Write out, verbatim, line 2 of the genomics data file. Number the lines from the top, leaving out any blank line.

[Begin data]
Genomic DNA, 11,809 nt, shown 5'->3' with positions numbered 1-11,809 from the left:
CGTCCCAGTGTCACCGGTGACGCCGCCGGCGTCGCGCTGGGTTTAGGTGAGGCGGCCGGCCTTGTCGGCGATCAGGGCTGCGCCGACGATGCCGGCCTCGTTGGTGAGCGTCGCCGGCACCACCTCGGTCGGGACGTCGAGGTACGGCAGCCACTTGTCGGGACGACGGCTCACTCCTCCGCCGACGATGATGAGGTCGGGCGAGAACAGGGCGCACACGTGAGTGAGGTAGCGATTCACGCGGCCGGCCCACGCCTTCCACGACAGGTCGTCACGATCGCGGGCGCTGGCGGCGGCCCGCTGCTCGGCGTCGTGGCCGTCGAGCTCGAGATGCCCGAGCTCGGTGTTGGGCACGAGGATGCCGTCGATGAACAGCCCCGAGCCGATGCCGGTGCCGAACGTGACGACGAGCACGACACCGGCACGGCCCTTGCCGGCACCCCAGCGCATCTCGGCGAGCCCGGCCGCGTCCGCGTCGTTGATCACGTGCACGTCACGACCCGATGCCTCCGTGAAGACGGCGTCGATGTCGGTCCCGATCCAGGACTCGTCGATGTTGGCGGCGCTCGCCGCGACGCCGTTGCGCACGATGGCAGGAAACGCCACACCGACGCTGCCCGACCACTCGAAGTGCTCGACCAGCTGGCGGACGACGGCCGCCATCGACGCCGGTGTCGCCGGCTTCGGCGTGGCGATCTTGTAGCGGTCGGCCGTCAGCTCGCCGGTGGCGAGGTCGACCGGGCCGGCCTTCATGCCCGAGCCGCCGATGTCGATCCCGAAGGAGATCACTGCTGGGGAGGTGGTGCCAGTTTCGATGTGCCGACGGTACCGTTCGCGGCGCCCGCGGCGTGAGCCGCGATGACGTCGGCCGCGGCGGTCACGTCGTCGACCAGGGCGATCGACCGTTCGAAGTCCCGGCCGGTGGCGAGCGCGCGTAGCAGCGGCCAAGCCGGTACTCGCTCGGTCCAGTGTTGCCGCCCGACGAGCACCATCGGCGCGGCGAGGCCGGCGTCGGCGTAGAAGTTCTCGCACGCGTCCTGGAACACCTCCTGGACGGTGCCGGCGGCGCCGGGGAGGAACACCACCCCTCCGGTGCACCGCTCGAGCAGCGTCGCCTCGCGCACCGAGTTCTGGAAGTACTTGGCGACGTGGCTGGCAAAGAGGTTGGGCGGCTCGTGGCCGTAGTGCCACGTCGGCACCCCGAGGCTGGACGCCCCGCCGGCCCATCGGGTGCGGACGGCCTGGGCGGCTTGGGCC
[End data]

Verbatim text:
CGTCCCAGTGTCACCGGTGACGCCGCCGGCGTCGCGCTGGGTTTAGGTGAGGCGGCCGGCCTTGTCGGCGATCAGGGCTGCGCCGACGATGCCGGCCTCGTTGGTGAGCGTCGCCGGCACCACCTCGGTCGGGACGTCGAGGTACGGCAGCCACTTGTCGGGACGACGGCTCACTCCTCCGCCGACGATGATGAGGTCGGGCGAGAACAGGGCGCACACGTGAGTGAGGTAGCGATTCACGCGGCCGGCCCACGCCTTCCACGACAGGTCGTCACGATCGCGGGCGCTGGCGGCGGCCCGCTGCTCGGCGTCGTGGCCGTCGAGCTCGAGATGCCCGAGCTCGGTGTTGGGCACGAGGATGCCGTCGATGAACAGCCCCGAGCCGATGCCGGTGCCGAACGTGACGACGAGCACGACACCGGCACGGCCCTTGCCGGCACCCCAGCGCATCTCGGCGAGCCCGGCCGCGTCCGCGTCGTTGATCACGTGCACGTCACGACCCGATGCCTCCGTGAAGACGGCGTCGATGTCGGTCCCGATCCAGGACTCGTCGATGTTGGCGGCGCTCGCCGCGACGCCGTTGCGCACGATGGCAGGAAACGCCACACCGACGCTGCCCGACCACTCGAAGTGCTCGACCAGCTGGCGGACGACGGCCGCCATCGACGCCGGTGTCGCCGGCTTCGGCGTGGCGATCTTGTAGCGGTCGGCCGTCAGCTCGCCGGTGGCGAGGTCGACCGGGCCGGCCTTCATGCCCGAGCCGCCGATGTCGATCCCGAAGGAGATCACTGCTGGGGAGGTGGTGCCAGTTTCGATGTGCCGACGGTACCGTTCGCGGCGCCCGCGGCGTGAGCCGCGATGACGTCGGCCGCGGCGGTCACGTCGTCGACCAGGGCGATCGACCGTTCGAAGTCCCGGCCGGTGGCGAGCGCGCGTAGCAGCGGCCAAGCCGGTACTCGCTCGGTCCAGTGTTGCCGCCCGACGAGCACCATCGGCGCGGCGAGGCCGGCGTCGGCGTAGAAGTTCTCGCACGCGTCCTGGAACACCTCCTGGACGGTGCCGGCGGCGCCGGGGAGGAACACCACCCCTCCGGTGCACCGCTCGAGCAGCGTCGCCTCGCGCACCGAGTTCTGGAAGTACTTGGCGACGTGGCTGGCAAAGAGGTTGGGCGGCTCGTGGCCGTAGTGCCACGTCGGCACCCCGAGGCTGGACGCCCCGCCGGCCCATCGGGTGCGGACGGCCTGGGCGGCTTGGGCC